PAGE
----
Qatar. The only country in the world that starts with “Q.” Aerial photos of a soccer stadium with an, er, distinctive design slated to be built for when the hot, arid country hosts the 2022 World Cup—an audacious feat made possible by the nation’s burgeoning oil reserves. Camels. Desert.
That was the extent of my knowledge of the Middle Eastern country when I was researching flights from Washington D.C. to Bali. “Doha? Where the heck is Doha?” That’s the capital of Qatar as it turns out, and a convenient stopover on a trip to Indonesia via Qatar Airways. Suddenly a trip to one new country becomes two ticks on my country life list.
What was I supposed to do, connect through Los Angeles?
Within hours, my itinerary was booked. I now had a decent window of time in Doha, though not during daylight hours (5PM to 2AM). I was actually more excited about my nine hours in Qatar — my first trip to the Middle East — than my week in Bali. Some modest internet research identified a couple potential places of interest: The Museum of Islamic Art and the Souq Waqif, which includes stores dedicated to falconry. I’ve heard of many travelers taking advantage of the impressive amenities at the Doha Airport – nap rooms, swimming pool, art exhibits – but these sights were too tempting to pass up.
I avoided planning because as long as I am in an unfamiliar land with a camera, I’m happy. And Doha did not disappoint.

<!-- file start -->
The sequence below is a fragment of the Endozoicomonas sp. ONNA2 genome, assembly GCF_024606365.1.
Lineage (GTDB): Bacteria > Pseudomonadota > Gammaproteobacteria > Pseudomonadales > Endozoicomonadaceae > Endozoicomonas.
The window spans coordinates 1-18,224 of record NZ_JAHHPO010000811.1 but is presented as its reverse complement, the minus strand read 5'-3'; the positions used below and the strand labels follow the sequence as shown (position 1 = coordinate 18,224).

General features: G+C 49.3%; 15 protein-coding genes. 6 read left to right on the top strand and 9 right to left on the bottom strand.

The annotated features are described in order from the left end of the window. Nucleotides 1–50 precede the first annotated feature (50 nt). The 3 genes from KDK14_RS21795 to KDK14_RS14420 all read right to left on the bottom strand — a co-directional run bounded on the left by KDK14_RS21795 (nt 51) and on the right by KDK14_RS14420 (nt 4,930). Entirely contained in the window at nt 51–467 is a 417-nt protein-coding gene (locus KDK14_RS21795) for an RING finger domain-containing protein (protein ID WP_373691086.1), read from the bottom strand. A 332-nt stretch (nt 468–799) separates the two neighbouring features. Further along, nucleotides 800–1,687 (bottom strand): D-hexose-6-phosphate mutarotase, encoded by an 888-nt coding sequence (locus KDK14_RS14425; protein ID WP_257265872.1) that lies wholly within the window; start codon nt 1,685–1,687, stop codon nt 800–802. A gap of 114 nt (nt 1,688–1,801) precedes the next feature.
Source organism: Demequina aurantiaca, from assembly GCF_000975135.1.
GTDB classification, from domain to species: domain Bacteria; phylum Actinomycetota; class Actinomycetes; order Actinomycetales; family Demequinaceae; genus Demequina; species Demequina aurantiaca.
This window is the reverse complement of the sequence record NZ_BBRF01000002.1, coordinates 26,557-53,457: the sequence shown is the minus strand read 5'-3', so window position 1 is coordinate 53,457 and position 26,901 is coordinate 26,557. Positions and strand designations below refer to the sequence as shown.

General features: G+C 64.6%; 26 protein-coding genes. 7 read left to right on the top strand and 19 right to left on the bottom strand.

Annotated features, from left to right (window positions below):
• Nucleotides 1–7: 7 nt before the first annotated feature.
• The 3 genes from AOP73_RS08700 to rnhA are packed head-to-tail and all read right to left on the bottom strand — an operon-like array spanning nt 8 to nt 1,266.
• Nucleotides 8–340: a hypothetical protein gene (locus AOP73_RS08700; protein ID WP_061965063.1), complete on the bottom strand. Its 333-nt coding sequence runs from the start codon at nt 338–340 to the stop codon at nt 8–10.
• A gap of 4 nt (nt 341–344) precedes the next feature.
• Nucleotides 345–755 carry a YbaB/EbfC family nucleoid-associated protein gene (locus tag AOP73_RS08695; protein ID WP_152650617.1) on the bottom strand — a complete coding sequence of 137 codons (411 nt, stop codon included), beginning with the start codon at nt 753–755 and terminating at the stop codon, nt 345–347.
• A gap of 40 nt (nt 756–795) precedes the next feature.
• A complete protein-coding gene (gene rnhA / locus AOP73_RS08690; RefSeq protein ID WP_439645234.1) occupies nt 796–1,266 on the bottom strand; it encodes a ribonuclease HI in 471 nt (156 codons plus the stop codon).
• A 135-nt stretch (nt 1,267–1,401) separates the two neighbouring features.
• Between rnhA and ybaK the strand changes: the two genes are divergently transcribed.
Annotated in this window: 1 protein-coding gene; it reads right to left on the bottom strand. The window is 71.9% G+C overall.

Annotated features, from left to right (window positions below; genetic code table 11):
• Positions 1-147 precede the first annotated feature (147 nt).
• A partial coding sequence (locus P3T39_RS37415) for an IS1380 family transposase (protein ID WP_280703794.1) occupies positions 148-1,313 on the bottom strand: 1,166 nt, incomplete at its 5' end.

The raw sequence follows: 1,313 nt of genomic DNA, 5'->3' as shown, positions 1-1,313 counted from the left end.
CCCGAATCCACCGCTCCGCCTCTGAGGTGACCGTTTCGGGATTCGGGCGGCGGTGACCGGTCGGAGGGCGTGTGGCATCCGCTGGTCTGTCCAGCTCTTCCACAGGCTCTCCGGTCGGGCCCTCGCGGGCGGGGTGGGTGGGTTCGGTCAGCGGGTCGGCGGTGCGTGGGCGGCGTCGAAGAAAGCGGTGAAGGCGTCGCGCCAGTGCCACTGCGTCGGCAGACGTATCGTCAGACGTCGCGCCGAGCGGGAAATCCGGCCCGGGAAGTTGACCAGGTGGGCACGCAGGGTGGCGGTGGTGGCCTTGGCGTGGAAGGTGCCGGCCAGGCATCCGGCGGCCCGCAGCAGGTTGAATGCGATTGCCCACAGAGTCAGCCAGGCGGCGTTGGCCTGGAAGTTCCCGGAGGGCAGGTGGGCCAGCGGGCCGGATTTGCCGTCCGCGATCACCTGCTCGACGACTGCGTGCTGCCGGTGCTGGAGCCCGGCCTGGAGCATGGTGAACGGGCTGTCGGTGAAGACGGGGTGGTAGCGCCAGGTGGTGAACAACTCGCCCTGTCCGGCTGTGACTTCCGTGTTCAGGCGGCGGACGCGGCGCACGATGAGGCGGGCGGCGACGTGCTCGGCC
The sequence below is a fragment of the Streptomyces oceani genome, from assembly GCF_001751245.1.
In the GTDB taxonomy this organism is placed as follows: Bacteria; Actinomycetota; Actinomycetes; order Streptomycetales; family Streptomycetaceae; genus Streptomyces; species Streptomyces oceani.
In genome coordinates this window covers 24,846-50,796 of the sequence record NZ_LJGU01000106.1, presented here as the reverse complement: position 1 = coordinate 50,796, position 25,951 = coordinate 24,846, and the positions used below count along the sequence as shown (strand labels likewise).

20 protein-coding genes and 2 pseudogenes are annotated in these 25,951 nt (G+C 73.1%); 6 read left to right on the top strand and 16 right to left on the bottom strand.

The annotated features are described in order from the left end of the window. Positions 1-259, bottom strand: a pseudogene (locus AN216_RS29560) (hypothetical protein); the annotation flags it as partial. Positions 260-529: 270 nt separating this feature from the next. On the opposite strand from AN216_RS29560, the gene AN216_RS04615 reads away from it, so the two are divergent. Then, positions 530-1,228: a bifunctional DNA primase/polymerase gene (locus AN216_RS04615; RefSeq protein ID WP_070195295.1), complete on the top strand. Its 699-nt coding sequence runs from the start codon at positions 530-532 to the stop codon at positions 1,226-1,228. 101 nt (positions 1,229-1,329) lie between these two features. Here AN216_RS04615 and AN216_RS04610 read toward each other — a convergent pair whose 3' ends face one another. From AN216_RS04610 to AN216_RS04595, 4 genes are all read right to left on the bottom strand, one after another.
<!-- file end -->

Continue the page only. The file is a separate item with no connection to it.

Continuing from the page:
After landing at DOH and confirming that my baggage would be checked through my connecting flight, I grabbed my camera bag carry-on and made quick work to find an ATM and the cab line. After a 15 minute cab ride, I was at the Museum of Islamic Art a couple hours before it closed at 8pm. Even if not for the art — which was incredible — the visit was worth it for the view alone.
After the museum closed, I walked along the water towards the souq. The shoreline was thumping with neon-laden party boats offering revelers a chance to cruise and dance along the Gulf. No alcohol, though (it’s a dry country). The spastic bursts of colors and cacophonous din from weathered speakers offered an unexpected juxtaposition against the iconic art museum in the background, floating over the inky waters of the Gulf.
Most of the souq was closing but the bird and pet market was vibrant, packed with colorful birds and fish from around the world. I was surprised to only find common pets like goldfish, budgerigars and lovebirds—Superb Parrots from Australia were a highlight.
Deeper into the labyrinth I found a few storefronts selling small, inverted leather cups with feathered tassels. I had found the Falcon Souq, a series of small shops dedicated a hobby that is deeply rooted in the Middle East. Glass cases full of hoods, jesses and gloves surround the large, sandy pits where live falcons of differing sizes and shades calmly sit on AstroTurf-wrapped perches, from the diminutive kestrel to the bulky gyrfalcon. The walls were topped with images and taxidermied models of bustards, a family of ostrich-looking birds that are a popular quarry for falcon hunts. (The Kori Bustard is the heaviest flying bird in the world).